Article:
A complaint that complies with the Federal Rules of Civil Procedure cannot be dismissed because it fails to allege facts. The Rules require simply that the complaint state a claim, rather than plead facts that would establish the validity of that claim. Higgs v. Carver, 286 F.3d 437, 439 (7th Cir. 2002). "All that need be specified are the bare minimum facts necessary to put the defendant on notice of the claim so that he can file an answer. Id. (citing Beanstalk Group, Inc. v. AM General Corp., 283 F.3d 856, 863 (7th Cir. 2002)). The Seventh Circuit has ruled that stating a claim in federal court requires only "a short statement, in plain (that is, non-legalistic) English, of the legal claim." Kirksey v. R.J. Reynolds Tobacco Co., 168 F.3d 1039, 1041 (7th Cir. 1999). Plaintiffs "don't have to file long complaints, don't have to plead facts, don't have to plead legal theories." Id.

Where a plaintiff is proceeding pro se, as Chambers is doing here, the Court has a heightened responsibility to construe the complaint liberally. See Donald v. Cook County Sheriff's Dep't, 95 F.3d 548, 555 (7th Cir. 1996). A pro se plaintiff may plead himself out of court, however, by pleading facts that undermine his case. Henderson v. Sheahan, 196 F.3d 839, 846 (7th Cir. 1999).


In their Motions to Dismiss pursuant to Fed. R. Civ. P. 12(b)(6), Kamelia Law Offices and the Arun Parties maintain that the Plaintiff's claims under Counts I and II, based on 42 U.S.C. §§ 1981-82, fail because the complaint lacks evidence of intentional discrimination. Similarly, Movants maintain that Count III, brought under 42 U.S.C. § 1983, should be dismissed because no asserted facts establish that the actions were done under color of law, a necessary element for that claim. They also seek to dismiss Counts IV through VII, on the grounds that there is no allegation of state action.

Plaintiff correctly points out that her complaint includes allegations of the required elements. For example, Counts I through III allege that "knowing and intentional actions were carried out under color of law , were overt acts, were motivated by racial and gender animus," (Cpt.¶¶ 285, 296, 309), which is referenced in all remaining counts, while Counts III through VII additionally allege that defendants were guilty of "treating her differently than they would have treated a male...[a]cting under gender-based stereotypes of females" and "treating her differently than they would have treated a white person...[a]cting under race-based stereotypes of black people" (Cpt. ¶¶ 309, 321, 332, 343, 354). The fact that the use of identical language in multiple counts may indicate boilerplate language is not fatal to the claims.

Movants' motion to dismiss is based on the general lack of factual support for Chambers's conclusions regarding disciminatory intent and the presence of state authority. While a lack of factual support may undermine Plaintiff's case at later stages, the standard for 12(b)(6) review states clearly that the plaintiff is not required to settle the facts or prove her claims, but must merely allege all elements of the crime so as to give defendants notice. Higgs, 286 F.3d at 439. Contrary to the Movants' claims, Plaintiff does allege in her complaint that actions were taken with an intent to discriminate, that this was based on racial and gender-based animus, and that it was done under color of law. Whether Plaintiff can prove these elements is an issue for another day, but as far as these motions are concerned she has stated a claim upon which relief can be granted.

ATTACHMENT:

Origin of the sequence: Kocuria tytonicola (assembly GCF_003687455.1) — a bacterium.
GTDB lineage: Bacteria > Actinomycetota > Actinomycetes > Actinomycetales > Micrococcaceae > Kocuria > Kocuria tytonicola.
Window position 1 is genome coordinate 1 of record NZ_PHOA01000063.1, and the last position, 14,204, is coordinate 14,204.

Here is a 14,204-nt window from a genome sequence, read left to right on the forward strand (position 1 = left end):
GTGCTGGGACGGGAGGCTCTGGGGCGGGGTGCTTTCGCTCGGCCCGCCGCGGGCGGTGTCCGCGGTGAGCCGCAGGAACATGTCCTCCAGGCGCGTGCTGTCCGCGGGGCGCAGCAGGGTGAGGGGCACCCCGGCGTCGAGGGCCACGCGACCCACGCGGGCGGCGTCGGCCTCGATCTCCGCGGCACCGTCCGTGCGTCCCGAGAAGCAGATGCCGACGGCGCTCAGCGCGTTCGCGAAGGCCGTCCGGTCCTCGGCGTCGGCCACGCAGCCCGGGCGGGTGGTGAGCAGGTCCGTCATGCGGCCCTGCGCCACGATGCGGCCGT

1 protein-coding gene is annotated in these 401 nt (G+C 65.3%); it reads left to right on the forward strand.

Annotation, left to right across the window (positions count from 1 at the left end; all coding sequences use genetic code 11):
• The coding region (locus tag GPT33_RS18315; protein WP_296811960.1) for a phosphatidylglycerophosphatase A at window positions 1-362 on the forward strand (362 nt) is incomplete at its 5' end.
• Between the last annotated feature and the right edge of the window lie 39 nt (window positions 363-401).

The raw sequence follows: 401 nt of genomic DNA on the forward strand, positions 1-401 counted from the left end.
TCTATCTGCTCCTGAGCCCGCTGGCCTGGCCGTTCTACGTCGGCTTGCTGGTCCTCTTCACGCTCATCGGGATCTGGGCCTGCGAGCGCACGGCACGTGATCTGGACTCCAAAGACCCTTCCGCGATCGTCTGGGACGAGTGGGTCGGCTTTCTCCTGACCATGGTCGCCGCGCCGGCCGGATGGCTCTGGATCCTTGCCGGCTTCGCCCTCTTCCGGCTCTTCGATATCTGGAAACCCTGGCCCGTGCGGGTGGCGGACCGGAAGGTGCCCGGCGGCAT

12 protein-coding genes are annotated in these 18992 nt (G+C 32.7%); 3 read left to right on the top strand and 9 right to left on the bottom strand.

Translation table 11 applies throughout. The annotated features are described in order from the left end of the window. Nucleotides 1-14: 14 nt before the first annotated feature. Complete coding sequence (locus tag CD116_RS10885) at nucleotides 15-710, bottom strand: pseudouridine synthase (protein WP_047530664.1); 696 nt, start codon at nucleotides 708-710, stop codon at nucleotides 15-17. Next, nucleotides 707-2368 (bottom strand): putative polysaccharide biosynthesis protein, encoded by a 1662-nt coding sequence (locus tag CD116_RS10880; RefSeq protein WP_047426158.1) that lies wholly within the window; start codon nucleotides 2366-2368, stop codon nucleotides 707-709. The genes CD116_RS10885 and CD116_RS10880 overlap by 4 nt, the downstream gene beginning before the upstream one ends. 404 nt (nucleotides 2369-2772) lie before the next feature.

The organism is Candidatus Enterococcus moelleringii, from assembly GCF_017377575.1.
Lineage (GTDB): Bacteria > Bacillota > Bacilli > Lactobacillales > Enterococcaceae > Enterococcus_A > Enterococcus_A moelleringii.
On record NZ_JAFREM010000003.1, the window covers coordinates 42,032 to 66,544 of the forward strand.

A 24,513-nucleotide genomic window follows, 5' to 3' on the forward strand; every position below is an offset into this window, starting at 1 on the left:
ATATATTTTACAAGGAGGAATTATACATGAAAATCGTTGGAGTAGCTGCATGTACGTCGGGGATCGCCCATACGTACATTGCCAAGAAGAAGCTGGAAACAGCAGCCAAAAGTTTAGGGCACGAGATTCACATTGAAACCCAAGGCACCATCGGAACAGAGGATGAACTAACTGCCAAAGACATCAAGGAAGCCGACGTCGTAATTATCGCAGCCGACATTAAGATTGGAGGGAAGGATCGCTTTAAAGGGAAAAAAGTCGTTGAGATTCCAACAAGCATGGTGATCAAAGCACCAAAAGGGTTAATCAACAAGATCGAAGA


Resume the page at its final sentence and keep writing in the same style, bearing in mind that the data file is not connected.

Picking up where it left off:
Movants also contend that Counts VIII through X, arising under the 14th amendment, fail to state a claim due to Plaintiff's failure to allege that "state action" was involved. Again, Plaintiff's allegations on this point are admittedly vague and conclusory, incorporating only a generic statement that actions were done "under color of law." However, these failings do not warrant dismissal. Whether or not there is adequate factual support to establish the involvement of state authority is a question of fact that need not to be addressed in a motion to dismiss, although Plaintiff should note that alleging facts and legal conclusions without a good faith basis could subject her to monetary sanctions. Kameli Law Offices and the Arun Parties also move to dismiss Count XI on the grounds that no meeting of the minds has been shown, but once again this misstates the task that now stands before the plaintiff; it is sufficient for the sake of these motions that the Complaint clearly alleges that such a meeting took place. Defendants' motions to dismiss Counts I through XI are therefore DENIED.

Defendants also move to dismiss Counts XII through XIX on various grounds, but this court has already stricken these state law claims. Defendants' motions with respect to these claims is therefore DENIED as moot.


For the reasons stated herein, the Motions to Dismiss of Arun Enterprises, Ltd., et al., and the Law Offices of Kameli & Associates, P.C., are DENIED.

David H. Coar United States District Judge